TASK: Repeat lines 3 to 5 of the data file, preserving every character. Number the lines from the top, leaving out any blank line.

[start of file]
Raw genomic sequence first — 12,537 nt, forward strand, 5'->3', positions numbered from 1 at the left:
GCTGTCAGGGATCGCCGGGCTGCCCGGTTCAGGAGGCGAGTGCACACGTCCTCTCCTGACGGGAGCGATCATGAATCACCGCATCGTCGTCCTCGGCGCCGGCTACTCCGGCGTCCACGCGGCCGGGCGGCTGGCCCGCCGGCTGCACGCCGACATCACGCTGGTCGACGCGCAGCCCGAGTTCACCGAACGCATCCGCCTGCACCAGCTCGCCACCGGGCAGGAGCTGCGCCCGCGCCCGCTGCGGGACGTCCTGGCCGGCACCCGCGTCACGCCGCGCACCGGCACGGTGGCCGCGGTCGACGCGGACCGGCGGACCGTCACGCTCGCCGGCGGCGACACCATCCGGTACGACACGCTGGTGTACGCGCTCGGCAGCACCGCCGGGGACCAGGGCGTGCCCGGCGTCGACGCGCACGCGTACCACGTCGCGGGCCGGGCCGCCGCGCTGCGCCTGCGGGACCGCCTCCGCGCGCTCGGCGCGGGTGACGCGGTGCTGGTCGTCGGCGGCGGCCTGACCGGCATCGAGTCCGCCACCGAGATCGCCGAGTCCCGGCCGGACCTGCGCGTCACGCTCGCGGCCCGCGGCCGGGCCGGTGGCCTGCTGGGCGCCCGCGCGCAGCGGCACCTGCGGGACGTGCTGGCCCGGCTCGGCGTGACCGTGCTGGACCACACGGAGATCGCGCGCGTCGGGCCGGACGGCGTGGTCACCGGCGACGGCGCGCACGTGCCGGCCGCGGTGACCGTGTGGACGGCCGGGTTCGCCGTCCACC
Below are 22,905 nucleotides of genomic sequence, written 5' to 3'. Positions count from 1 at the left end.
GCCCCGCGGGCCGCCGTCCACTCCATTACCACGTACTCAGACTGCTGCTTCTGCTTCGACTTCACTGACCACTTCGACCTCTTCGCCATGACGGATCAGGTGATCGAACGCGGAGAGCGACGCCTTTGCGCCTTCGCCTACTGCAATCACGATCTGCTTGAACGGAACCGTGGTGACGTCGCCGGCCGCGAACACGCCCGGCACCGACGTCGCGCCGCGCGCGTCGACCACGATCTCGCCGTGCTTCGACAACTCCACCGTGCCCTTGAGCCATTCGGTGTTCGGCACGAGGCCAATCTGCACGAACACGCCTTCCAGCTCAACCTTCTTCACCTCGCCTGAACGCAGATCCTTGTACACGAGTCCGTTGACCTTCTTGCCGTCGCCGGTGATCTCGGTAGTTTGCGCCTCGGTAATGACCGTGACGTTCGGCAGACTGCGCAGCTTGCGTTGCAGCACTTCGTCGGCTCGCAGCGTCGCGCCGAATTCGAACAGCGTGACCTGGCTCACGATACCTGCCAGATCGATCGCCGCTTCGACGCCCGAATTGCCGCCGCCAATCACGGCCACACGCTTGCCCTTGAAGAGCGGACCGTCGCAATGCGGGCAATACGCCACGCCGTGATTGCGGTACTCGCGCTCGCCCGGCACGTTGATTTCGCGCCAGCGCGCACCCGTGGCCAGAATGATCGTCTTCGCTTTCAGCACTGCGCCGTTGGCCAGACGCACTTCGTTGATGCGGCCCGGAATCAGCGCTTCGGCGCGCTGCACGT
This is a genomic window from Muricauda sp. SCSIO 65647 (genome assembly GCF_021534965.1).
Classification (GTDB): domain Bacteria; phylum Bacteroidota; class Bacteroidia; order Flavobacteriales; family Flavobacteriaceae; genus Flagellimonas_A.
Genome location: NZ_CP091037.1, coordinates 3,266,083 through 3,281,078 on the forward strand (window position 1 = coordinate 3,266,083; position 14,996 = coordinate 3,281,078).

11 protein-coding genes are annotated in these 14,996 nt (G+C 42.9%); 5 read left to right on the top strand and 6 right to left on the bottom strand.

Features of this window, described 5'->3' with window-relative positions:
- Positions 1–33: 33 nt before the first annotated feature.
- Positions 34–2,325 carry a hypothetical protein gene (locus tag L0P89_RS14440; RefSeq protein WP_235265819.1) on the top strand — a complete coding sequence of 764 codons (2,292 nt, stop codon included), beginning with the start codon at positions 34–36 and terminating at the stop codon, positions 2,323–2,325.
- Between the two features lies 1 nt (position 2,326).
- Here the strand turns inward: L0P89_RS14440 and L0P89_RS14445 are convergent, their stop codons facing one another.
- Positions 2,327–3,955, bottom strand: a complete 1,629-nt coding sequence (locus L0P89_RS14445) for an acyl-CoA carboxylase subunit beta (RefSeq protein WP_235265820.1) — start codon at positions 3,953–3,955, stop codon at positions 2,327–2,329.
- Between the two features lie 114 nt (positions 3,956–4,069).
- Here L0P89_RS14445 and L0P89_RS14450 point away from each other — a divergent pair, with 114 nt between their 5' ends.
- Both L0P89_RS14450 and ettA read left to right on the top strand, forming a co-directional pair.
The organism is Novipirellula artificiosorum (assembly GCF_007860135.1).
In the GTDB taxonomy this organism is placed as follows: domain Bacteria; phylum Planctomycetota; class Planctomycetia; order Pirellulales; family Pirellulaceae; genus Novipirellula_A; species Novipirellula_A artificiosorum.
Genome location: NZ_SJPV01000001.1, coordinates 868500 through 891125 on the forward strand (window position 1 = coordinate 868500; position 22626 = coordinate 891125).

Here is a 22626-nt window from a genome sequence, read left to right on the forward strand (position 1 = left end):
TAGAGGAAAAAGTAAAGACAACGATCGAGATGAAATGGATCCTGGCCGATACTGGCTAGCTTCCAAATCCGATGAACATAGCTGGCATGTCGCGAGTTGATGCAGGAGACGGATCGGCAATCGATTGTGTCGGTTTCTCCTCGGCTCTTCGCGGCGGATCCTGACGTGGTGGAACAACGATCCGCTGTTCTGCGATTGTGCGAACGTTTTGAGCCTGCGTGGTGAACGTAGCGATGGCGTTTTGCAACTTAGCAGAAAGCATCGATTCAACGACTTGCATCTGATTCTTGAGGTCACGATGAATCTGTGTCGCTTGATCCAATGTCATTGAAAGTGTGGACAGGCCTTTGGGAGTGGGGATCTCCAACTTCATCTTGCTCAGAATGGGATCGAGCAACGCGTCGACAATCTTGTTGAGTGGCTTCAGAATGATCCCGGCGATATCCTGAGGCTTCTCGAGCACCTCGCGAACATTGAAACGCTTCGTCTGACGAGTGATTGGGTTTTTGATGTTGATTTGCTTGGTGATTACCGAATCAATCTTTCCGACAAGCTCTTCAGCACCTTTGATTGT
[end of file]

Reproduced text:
Below are 22,905 nucleotides of genomic sequence, written 5' to 3'. Positions count from 1 at the left end.
GCCCCGCGGGCCGCCGTCCACTCCATTACCACGTACTCAGACTGCTGCTTCTGCTTCGACTTCACTGACCACTTCGACCTCTTCGCCATGACGGATCAGGTGATCGAACGCGGAGAGCGACGCCTTTGCGCCTTCGCCTACTGCAATCACGATCTGCTTGAACGGAACCGTGGTGACGTCGCCGGCCGCGAACACGCCCGGCACCGACGTCGCGCCGCGCGCGTCGACCACGATCTCGCCGTGCTTCGACAACTCCACCGTGCCCTTGAGCCATTCGGTGTTCGGCACGAGGCCAATCTGCACGAACACGCCTTCCAGCTCAACCTTCTTCACCTCGCCTGAACGCAGATCCTTGTACACGAGTCCGTTGACCTTCTTGCCGTCGCCGGTGATCTCGGTAGTTTGCGCCTCGGTAATGACCGTGACGTTCGGCAGACTGCGCAGCTTGCGTTGCAGCACTTCGTCGGCTCGCAGCGTCGCGCCGAATTCGAACAGCGTGACCTGGCTCACGATACCTGCCAGATCGATCGCCGCTTCGACGCCCGAATTGCCGCCGCCAATCACGGCCACACGCTTGCCCTTGAAGAGCGGACCGTCGCAATGCGGGCAATACGCCACGCCGTGATTGCGGTACTCGCGCTCGCCCGGCACGTTGATTTCGCGCCAGCGCGCACCCGTGGCCAGAATGATCGTCTTCGCTTTCAGCACTGCGCCGTTGGCCAGACGCACTTCGTTGATGCGGCCCGGAATCAGCGCTTCGGCGCGCTGCACGT
This is a genomic window from Muricauda sp. SCSIO 65647 (genome assembly GCF_021534965.1).